Needless to say, the 2016 Honda Pilot is a complete disappointment. I am ready to seek the help of a class action lawsuit attorney if these problems persist. I bought a $40K car so that I wouldn't have to buy another car for a good 10 years. Unfortunately, I am going to probably have to dump this car and trade it in before the problems persist. Who knows what will happen as the mileage increases on the car?! I don't even want to think about it. Good luck to everyone else in the same boat. I guess Toyota just gained a new customer as a result of all of this nonsense.

I have also reported problems with this car to:
  • National Highway Traffic Safety Administration
  • Hondaproblems.com
  • Better Business Bureau
I think the only way American Honda may ever be held accountable for such quality issues and a complete lack of transparency is if everyone with issues speaks up!
 

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I don't think Honda notifies customers about TSBs because not every customer is affected. If it was a recall that would be different. I think you are probably overreacting. Not saying your feelings aren't valid but Honda did take care of the problem (minus $200). Doubt there will be any problems in the future but of course if you're willing to take that loss then there's no problem.
 

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What a condescending response. You "doubt there will be any problems in the future...". All I can do is laugh. Have you done a good amount of research on the 2016 Honda Pilot? Try backing your comments with facts and you may have some credibility.
 

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I’m going to venture a guess that most 2016s will wind up having this issue. It should be a recall.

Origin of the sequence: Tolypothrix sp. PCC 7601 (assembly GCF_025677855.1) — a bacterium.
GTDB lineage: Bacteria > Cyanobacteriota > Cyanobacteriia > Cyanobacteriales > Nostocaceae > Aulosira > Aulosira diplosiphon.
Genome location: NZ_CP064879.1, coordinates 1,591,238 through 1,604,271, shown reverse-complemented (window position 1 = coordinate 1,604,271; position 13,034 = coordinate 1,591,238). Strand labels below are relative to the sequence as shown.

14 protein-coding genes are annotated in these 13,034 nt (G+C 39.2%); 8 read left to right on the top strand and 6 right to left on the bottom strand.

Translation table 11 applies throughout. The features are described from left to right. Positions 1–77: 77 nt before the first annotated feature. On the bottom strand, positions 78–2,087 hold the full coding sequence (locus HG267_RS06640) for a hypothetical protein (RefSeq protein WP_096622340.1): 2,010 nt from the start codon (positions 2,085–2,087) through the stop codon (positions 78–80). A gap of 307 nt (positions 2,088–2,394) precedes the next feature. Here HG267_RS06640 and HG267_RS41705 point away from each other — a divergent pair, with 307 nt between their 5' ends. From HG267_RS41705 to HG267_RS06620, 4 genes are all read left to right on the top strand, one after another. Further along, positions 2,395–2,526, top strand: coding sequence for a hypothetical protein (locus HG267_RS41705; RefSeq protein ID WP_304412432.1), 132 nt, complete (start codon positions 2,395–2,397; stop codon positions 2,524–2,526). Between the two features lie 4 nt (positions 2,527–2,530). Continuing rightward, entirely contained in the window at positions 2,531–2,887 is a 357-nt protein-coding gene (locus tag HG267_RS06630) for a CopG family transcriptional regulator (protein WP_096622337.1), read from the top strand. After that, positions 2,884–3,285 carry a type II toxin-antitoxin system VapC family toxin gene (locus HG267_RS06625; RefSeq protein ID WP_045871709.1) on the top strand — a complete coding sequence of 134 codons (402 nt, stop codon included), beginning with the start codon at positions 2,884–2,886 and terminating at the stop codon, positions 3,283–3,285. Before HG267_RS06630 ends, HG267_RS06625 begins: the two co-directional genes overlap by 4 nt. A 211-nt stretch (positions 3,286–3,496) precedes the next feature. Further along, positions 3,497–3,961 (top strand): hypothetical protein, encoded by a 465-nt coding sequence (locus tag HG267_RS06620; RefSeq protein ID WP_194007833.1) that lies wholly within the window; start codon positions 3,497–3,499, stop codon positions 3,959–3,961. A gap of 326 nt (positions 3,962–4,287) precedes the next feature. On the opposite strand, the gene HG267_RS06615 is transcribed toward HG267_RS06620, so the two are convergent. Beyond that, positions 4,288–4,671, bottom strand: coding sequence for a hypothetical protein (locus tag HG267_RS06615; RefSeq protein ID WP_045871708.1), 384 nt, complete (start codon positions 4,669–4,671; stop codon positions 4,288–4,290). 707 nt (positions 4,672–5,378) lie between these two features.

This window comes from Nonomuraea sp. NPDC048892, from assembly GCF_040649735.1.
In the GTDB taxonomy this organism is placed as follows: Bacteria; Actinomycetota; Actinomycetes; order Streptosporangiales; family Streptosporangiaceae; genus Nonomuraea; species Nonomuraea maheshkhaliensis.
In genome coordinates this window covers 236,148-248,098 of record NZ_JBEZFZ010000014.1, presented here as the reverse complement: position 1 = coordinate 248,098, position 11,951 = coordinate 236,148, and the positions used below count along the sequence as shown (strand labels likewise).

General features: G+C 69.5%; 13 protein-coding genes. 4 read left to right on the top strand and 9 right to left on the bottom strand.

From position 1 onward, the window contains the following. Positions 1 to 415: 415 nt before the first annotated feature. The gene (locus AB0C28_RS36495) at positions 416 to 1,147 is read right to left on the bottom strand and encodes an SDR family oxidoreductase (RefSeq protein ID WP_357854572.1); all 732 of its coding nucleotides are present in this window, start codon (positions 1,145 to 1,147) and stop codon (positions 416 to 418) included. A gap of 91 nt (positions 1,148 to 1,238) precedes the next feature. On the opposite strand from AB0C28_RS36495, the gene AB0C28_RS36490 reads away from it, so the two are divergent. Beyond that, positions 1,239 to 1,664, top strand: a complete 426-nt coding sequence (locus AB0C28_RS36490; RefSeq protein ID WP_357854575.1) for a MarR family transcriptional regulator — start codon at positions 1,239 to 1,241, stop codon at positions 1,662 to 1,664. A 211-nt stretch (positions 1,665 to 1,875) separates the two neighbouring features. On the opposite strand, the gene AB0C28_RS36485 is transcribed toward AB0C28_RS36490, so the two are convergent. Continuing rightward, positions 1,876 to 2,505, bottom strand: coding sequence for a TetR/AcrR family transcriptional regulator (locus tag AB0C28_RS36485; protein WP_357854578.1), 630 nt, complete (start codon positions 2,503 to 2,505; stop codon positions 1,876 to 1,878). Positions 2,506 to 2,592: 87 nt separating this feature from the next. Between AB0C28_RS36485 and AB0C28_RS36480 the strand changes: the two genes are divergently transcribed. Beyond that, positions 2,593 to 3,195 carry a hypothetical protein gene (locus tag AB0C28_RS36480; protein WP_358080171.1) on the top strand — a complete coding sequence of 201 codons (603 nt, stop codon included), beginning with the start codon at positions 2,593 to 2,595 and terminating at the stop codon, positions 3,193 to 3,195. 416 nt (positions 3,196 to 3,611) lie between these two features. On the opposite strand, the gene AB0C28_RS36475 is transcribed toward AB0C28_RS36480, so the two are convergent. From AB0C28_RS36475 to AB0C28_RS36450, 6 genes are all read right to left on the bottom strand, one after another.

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Well I think the question is whether once the 305’s have been replaced with 315’s will they need to be replaced again in the future? Only time will tell. But we all understand your frustration. Good luck to us all.
 

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What a condescending response. You "doubt there will be any problems in the future...". All I can do is laugh. Have you done a good amount of research on the 2016 Honda Pilot? Try backing your comments with facts and you may have some credibility.
 
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As a potential customer of a 2020, am I reading this correctly that they have a new part number that is supposedly better?

I gotta say I have my heart set on a new Pilot vs the other options but reading these forums really has me scared. I have always been a Honda guy except for one departure to BMW.

What are the best and most reliable 3 row SUVs now?
 

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Everyone likes to start their own thread about this issue. I understand people get emotional about it.... However, attaching out of date TSB's isnt going to help.

The current TSB (version 4) http://www.urvi.net/forumfiles/SB/A18-025.PDF
There are rumors this TSB was updated in December by a poster here, but no proof has been found yet.

The MAIN thread for discussion on this topic is here: 2016 Pilot fuel injector issue

 

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So does that mean that 2018 to 2020 is less likely to have a problem?
I'd say "unknown". Because if you look at TSB 19-073 (http://www.urvi.net/forumfiles/SB/A19-073.PDF) you will see that this covers Pilots up to 2019 (so far) and is a similar TSB, replace fuel injectors to solve CEL codes. That TSB says ALL 2018 Pilots, and on some in 2019 year model are affected.